Something else to consider is that there are different modes to the garbage collector:

  • Server GC
  • Workstation GC - Concurrent (default execept for asp.net)
  • Workstation GC – Non Concurrent

You can find some of the graphic details of each here.

Since you process is using lots of threads and is allocating a whole lot of memory, you should try server GC.

The server GC is optimized for high throughput and high scalability in server applications where there is a consistent load and requests are allocating and deallocating memory at a high rate. The server GC uses one heap and one GC thread per processor and tries to balance the heaps as much as possible. At the time of a garbage collection, the GC threads work on their respective threads and rendez-vous at certain points. Since they all work on their own heaps, minimal locking etc. is needed which makes it very efficient in this type of situation.

You enable the Server CG in your App.config:

   <gcServer enabled="true" />

Note that this will only work on a multi processor (or core) system. If windows reports only one processor then you will get Workstation GC – Non Concurrent instead.

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Use something like Thread.SpinWait(int.MaxValue) to produce CPU load because your program mainly produces memory load, which may lead to effects like false sharing. As CodeInChaos already stated, the GC activity will also very likely impact performance.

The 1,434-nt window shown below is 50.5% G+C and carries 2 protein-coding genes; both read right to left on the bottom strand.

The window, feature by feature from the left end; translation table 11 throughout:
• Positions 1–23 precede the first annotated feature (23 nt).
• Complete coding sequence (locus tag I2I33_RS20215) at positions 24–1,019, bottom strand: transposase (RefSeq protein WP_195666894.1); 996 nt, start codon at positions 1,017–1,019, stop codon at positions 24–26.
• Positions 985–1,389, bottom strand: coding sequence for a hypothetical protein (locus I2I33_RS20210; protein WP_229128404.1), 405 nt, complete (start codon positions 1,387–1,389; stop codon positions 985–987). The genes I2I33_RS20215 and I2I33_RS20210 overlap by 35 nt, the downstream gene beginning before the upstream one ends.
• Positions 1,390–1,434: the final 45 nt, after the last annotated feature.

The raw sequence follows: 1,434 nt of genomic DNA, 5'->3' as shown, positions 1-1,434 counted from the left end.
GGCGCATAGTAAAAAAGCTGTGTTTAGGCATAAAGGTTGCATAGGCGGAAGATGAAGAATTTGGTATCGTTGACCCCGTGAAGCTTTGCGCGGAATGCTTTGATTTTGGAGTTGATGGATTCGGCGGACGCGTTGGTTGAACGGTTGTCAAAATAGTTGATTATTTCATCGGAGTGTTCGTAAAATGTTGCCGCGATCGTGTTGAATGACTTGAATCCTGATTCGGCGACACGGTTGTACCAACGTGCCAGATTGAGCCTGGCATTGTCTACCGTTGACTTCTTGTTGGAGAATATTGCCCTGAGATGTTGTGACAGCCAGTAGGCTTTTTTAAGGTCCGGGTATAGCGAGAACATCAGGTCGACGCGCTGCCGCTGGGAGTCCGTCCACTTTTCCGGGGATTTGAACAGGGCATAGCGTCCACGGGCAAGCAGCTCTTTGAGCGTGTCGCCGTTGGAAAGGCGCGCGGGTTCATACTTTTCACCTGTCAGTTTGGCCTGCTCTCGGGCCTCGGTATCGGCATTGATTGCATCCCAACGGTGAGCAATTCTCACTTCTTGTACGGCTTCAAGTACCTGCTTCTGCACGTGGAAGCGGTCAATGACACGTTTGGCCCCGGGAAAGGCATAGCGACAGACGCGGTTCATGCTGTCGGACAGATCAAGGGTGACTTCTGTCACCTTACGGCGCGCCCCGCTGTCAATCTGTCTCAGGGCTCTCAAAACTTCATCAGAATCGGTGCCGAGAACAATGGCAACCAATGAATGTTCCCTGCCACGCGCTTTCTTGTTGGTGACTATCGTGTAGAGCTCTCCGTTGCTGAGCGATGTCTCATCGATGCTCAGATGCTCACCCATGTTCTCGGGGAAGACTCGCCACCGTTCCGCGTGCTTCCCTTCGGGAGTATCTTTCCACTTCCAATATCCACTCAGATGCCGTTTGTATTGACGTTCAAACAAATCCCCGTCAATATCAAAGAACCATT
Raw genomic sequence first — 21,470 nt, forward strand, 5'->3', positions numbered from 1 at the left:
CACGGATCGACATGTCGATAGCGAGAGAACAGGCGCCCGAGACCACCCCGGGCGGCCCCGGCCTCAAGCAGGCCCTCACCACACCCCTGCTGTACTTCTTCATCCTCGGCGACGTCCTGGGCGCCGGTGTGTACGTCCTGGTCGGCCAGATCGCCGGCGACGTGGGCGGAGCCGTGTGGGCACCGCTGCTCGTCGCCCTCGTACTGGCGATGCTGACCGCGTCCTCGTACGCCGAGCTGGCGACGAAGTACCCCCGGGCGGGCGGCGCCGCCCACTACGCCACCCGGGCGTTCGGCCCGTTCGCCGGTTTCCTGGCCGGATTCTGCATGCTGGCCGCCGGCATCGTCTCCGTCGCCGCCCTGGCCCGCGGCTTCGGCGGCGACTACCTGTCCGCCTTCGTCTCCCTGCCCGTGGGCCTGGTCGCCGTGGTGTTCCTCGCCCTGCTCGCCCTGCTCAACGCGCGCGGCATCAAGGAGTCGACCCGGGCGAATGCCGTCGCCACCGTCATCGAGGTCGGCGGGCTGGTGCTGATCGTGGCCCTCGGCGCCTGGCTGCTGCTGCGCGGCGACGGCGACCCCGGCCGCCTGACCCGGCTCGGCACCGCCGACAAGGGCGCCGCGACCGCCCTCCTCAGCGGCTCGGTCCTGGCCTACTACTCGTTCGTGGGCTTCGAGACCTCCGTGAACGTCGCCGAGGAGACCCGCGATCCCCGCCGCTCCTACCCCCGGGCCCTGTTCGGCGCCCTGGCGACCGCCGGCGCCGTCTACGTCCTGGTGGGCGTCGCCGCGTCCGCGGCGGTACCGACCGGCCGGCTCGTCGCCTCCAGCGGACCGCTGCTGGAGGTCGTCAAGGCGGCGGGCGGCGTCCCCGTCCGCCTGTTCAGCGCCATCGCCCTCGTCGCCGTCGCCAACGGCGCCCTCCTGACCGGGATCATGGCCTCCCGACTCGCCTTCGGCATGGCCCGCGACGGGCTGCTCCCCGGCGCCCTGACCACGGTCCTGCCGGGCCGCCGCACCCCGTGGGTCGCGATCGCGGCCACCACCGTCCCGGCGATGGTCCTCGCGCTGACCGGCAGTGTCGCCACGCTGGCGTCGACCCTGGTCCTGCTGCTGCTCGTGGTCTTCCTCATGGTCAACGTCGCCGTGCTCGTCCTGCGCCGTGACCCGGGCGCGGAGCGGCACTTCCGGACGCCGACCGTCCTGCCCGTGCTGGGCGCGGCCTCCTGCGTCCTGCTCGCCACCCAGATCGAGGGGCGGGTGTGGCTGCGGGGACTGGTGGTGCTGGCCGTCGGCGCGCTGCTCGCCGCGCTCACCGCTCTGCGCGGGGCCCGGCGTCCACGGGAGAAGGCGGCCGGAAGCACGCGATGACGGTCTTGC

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As with the others I suspect this has something to do with the GC. The load example uses huge amounts of memory, by the end of the two for loops the StringBuilder objects will be asking for gigabyte sized arrays to store their data in.

There are a couple of reasons that the GC thread could slow the processing.

One is that as soon as the VM runs out of memory most of the threads will have to be suspended and wait for the GC to free up memory before they can continue (this is because all threads will be asking for more memory at approximately the same time during execution).

The second is to do with context switching of the threads (and this is likely the biggest reason). If thread A is running on core X runs out of memory then GC will either have to be loaded up on to core X or load out all of thread A's memory from core X's cache to the cache on the core it is running. Either way, the CPU will have to wait for its cache to be loaded with memory from RAM. RAM compared to a hard drive is fast, but compared to a CPU it is painstakingly slow. And whilst the CPU is waiting for the RAM to respond it cannot do any processing, thus reducing load.

When you have multiple VMs then each VM can run on its own core and not care about what the other VMs are up to. And when the GC gets invoked then there is no need for a context switch as the GC can just run on the same core as the other two threads on the VM.